Justine: Five Guys at a Wedding

SXC manYesterday, Nancy posted some ideas for ways to spark the creative juices. One of them included Immersion, in which you involve yourself with the world around you, observing people doing their thing in their natural habitat.

I had an opportunity to do that a few weekends ago when I attended my cousin’s wedding. At the reception, my sister and I were seated at a table filled almost entirely with (young…very young) men. We were definitely the oldest “chicks” at what was clearly the “young person’s” table (I don’t think my cousin knew what to do with my sister and I, so she stuck us there).

In any case, it became very obvious to me and my sister, a voracious reader, that we had some stereotypical personalities at our table and we had a great time identifying them. (I should mention, in case my cousin is reading this, that almost every guy at the table was a gem and fun to talk with and we had a fantastic time at her wedding. Thank you, cuz!)

1. The Clean-Cut Military Man

I don’t remember his name, but the guy sitting just to my sister’s left was tall, handsome, and a poster child (er, man) for the Air Force. He was also smart, witty, devoted to his country, and his long-distance girlfriend, who he saw 2 times a year, if that. My sister and I both agreed he was the type of guy we wanted protecting us from enemy invaders…while shirtless…covered in sweat.

2. The Southern Hillbilly

Next around the table was the guy we labeled “Cooter.” Or maybe he labeled himself that. I can’t remember. Shorter, with a wispy, trying-to-have-one mustache, he was the goober of the group, cracking jokes, drinking a lot, talking with a really thick Southern accent, and making jabs at the handsome Airman (fortunately they are friends). By night’s end, my sister and I still hadn’t figured out if he was acting or was really a hillbilly type.

3. The Quiet Student

Keep going around the table and you get to the quiet student. He hardly spoke while at the table. My sister and I were able to ply his current life situation out of him while we were standing in line for the buffet. We figured out quickly that he’s smart. Wicked smart. Studying microbiology or neurobiology or something-biology, he had that quintessential nerd look with the long, shaggy bangs, somewhat unkempt, rumpled shirt, and goofy, shy smile. The kind of guy your mother wants you to bring home. If there wasn’t a hot Airman sitting at your table.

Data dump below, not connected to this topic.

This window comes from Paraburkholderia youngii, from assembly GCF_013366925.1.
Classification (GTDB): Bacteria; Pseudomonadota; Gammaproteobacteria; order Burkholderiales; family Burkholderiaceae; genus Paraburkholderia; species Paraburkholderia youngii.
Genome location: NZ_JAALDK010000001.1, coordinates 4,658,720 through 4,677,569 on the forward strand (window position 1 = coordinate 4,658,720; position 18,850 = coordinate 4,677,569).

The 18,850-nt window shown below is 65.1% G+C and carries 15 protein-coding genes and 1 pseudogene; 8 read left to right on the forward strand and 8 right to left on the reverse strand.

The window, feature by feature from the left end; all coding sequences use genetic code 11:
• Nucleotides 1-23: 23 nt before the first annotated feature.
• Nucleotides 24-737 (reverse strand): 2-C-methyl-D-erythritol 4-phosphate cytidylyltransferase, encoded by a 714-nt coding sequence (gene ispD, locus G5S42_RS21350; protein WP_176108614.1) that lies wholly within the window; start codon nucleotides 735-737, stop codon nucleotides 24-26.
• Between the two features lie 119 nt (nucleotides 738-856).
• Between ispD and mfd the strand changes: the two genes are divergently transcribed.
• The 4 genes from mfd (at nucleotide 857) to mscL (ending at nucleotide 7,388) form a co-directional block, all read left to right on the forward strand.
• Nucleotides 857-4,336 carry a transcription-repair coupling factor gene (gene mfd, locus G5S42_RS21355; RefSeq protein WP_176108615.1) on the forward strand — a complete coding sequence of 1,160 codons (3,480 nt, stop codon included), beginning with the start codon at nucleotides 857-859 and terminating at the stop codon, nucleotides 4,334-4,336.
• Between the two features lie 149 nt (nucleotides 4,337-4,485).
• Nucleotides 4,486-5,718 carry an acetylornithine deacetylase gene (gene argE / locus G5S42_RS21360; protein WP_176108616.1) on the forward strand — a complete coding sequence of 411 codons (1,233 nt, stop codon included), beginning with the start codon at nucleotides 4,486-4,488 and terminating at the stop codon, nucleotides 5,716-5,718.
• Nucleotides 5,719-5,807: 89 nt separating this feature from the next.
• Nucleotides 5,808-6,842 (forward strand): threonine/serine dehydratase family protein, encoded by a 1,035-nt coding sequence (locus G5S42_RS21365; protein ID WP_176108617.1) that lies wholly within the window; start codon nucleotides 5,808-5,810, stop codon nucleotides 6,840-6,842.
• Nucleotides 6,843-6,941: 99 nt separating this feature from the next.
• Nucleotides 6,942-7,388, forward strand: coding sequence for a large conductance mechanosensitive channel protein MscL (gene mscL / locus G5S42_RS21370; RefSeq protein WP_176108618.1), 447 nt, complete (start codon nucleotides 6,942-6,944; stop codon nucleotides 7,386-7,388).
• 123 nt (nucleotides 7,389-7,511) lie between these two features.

4. The I’m-Too-Good-For-You-Dude

Skip a guy (we’ll come back to him next), and you get Mr. Too-Good-For-You. Well, maybe more like Mr. Too-Cool-for-You. He didn’t even introduce himself to us (everyone else did and were quite fun to talk with). Even taller than the Airman, his face was perfect. High, chiseled cheekbones, a strong jaw, and perfectly coiffed hair. He wore a big, expensive watch, über-trendy clothes, and he laughed too loud and bragged about his escapades to his friends (I think he wanted us to hear, because he sure was loud). Flanked by two not-quite-as-handsome guys on either side of him, we can only guess they were his “wingmen” to make him look good…as well as important…and to back up his claims to fame.

5. The Wingmen

These guys clung tight to their main man. They also did not introduce themselves to us. Trying to be cool? We weren’t sure. They laughed a lot at Mr. Trying-To-Be-Cool’s jokes, but didn’t lead the conversation. I’m sure they’re nice guys, but I guess we’ll never know.

So, five stereotypical personalities at one table. Have you ever been somewhere and had personalities jump out at you like this? Which ones are most memorable to you?

2 thoughts on “Justine: Five Guys at a Wedding

  1. Sounds like a fun evening, Justine. I love people-watching. You owe your cousin a big thank-you, and wasn’t it perfect that you were with your sister, who sounds like a great person to share the game with?

    A little while ago we were Up North, combining a family birthday party and a visit to my mum. We stayed in a very old and beautiful hotel, and unusually the broadband in our room did not work, so in order to get a connection I had to take my iPad and sit in the reception area. Which put me smack in the middle of a wedding party. I decided, on the basis of no evidence whatsoever, that it was a second-chance romance. I guessed the bride (a vision in off-the-shoulder white satin) at late-30s or early 40s, and I swear a good-looking guy (early 20s) called her ‘mum.’ A little later, the bride was happily cuddling a very small baby who was drooling on her dress. Was it her grandchild? Not sure, but the baby was making chuckling noises and the bride was glowing. The whole party was dressed to the nines, women in gorgeous gowns and men in morning dress, but no-one in the party seemed drunk, or loud, or over-excited, or formal – just deeply connected, quietly content, and very, very happy.

    • That sounds like a perfect ending scene for a book! How wonderful to absorb that — all the good karma, the good feelings, the way folks were dressed — and remember it for a future scene in a story!

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